But data reflects the program’s success. The city has relied on researchers at Portland State University’s Homelessness Research & Action Collaborative to evaluate Portland Street Response from the start. The group’s latest report looks at the program’s first year operating citywide, from April 1, 2022 to March 31, 2023, during which Portland Street Response teams responded to more than 7,400 incidents (a 509% percent increase from the previous pilot year).
The numbers reflect the program’s mission to reduce police interactions. An estimated 97% of Portland Street Response calls would have traditionally required a police officer response. In total, Portland Street Response reduced Portland police officers’ annual call load by almost 4%. More specifically, the numbers show a 19% drop in police needing to respond to 911 calls characterized as “welfare checks” or “unwanted persons” – situations where callers are concerned about someone’s well being or want them removed from an area.
Portland Street Response’s work also lessened the burden on local hospitals: In the year period, only 2.5% of all Portland Street Response calls ended with a client needing to be taken to an emergency department.
“The team provided wound care, checked vital signs, administered medication, and helped to de-escalate mental health crises so the client received the care they needed but did not have to engage in high-cost emergency services,” the report reads.
In comparison, at least 14% of calls that Portland Fire & Rescue responded to during this time needed a hospital drop-off, and 40% of all mental health related calls that Portland Police responded to required an ambulance transport.
Only one response to a 911 call resulted in an arrest.
The report also identifies the program’s current weaknesses. It points to what appears to be a long-simmering conflict in the Portland Fire Bureau, where Portland Street Response is housed, which pits firefighters against Portland Street Response staff. Interviews with unidentified firefighters included in the report accuse Portland Street Response staff of being too “woke” and overly-sensitive to firefighters’ comments on the job, while Portland Street Response workers criticized the constraints of the Fire Bureau’s “hierarchical” structure.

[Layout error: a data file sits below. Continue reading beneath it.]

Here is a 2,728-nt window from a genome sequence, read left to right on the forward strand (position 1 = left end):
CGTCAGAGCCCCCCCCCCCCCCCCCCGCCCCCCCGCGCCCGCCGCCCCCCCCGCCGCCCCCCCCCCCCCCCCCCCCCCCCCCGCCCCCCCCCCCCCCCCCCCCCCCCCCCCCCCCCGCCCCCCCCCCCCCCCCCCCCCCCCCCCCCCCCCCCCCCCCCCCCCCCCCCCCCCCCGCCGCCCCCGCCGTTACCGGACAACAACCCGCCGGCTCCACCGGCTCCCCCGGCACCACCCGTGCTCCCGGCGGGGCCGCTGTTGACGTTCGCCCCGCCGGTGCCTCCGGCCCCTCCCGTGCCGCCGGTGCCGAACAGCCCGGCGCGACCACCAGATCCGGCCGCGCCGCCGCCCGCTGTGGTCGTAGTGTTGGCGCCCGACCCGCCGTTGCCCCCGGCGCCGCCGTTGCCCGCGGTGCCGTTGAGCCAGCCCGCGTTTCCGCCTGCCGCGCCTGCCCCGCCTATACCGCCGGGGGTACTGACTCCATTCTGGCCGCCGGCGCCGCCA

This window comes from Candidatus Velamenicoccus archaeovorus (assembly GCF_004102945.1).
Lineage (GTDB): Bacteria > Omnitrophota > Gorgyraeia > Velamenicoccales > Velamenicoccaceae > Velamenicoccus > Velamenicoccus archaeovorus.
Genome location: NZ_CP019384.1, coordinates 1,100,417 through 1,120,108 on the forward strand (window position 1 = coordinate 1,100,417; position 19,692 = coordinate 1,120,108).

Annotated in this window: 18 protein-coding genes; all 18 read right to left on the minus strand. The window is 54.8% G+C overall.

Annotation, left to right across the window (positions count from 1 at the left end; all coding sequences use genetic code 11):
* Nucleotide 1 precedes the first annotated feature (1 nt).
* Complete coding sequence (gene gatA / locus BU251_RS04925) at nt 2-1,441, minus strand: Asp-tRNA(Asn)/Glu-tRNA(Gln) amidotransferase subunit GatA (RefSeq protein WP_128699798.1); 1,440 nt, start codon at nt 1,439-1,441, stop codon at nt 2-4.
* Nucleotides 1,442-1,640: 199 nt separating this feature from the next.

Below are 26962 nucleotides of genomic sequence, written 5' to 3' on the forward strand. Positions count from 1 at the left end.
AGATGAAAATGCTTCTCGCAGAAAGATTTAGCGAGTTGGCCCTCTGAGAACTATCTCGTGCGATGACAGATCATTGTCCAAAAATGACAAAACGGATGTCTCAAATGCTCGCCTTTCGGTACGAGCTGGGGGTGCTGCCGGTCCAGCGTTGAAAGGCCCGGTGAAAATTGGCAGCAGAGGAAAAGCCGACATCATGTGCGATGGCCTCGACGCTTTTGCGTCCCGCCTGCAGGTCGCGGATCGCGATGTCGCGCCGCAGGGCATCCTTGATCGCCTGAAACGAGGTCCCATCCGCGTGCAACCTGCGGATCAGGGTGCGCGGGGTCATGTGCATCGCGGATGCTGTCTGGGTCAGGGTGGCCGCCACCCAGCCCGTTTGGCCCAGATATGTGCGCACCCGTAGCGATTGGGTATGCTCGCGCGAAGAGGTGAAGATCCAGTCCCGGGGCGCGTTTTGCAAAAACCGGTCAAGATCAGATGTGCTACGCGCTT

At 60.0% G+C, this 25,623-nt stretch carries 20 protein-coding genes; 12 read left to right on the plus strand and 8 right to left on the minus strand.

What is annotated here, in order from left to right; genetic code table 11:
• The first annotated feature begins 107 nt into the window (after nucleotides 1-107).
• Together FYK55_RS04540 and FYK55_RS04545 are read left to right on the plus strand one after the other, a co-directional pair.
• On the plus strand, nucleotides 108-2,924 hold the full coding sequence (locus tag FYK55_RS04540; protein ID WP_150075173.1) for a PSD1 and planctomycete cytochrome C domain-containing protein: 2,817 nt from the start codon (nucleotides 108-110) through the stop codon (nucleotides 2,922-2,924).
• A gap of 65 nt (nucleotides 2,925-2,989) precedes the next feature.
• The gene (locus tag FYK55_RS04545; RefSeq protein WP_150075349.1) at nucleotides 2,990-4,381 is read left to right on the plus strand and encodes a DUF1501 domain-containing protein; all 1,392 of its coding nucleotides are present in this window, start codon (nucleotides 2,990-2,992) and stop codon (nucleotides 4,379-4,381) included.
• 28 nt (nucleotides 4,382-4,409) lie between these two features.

This culture clash was illustrated in a March legal claim filed by a high-ranking Fire Bureau manager Tim Matthews, who previously oversaw Portland Street Response. Matthews said he had to discipline a fellow Fire Bureau supervisor for belittling Portland Street Response employees for asking to include preferred pronouns in staff introductions. Matthews claims he was denied a promotion by Fire Chief Sara Boone because of this disciplinary decision.
Firefighters also told researchers that they felt that Portland Street Response was “enabling” homelessness by handing out food, clothing, sanitary items and other basic supplies to clients. Portland Street Response staff say these offerings help establish trust with clients who may be wary to accept help.
“To us,” an unidentified firefighter told researchers, “it seems like they’re just giving stuff away to a group of people that we predominantly view as just taking and not giving back to society.”
Gonzalez also used the word “enabling” to describe Portland Street Response’s distribution work. In February, Gonzalez ordered a halt on Portland Street Response workers distributing tents to clients, as a move to reduce fires in homeless encampments. He said he understands the trust-building intent behind distribution, but believes distributing flammable items to people living outside undermines firefighters’ work.
“Firefighters’ job is to protect people,” Gonzalez said in a recent interview. “The concept of handing out tents to a population that has high rates of mental illness and very high rates of heavy drug use, is mind-boggling.”
Gonzalez said the cultural clash between Portland Street Response workers and firefighters goes beyond tent distribution. He suggested that some Portland Street Response staff joined the program because they hoped to replace traditional policing, and could be characterized as “police abolitionists.”
“A police abolitionist as a city employee involved in first responding… that is problematic for [the Fire Bureau],” Gonzalez said. “Firefighters view police as key to their safety in certain circumstances.”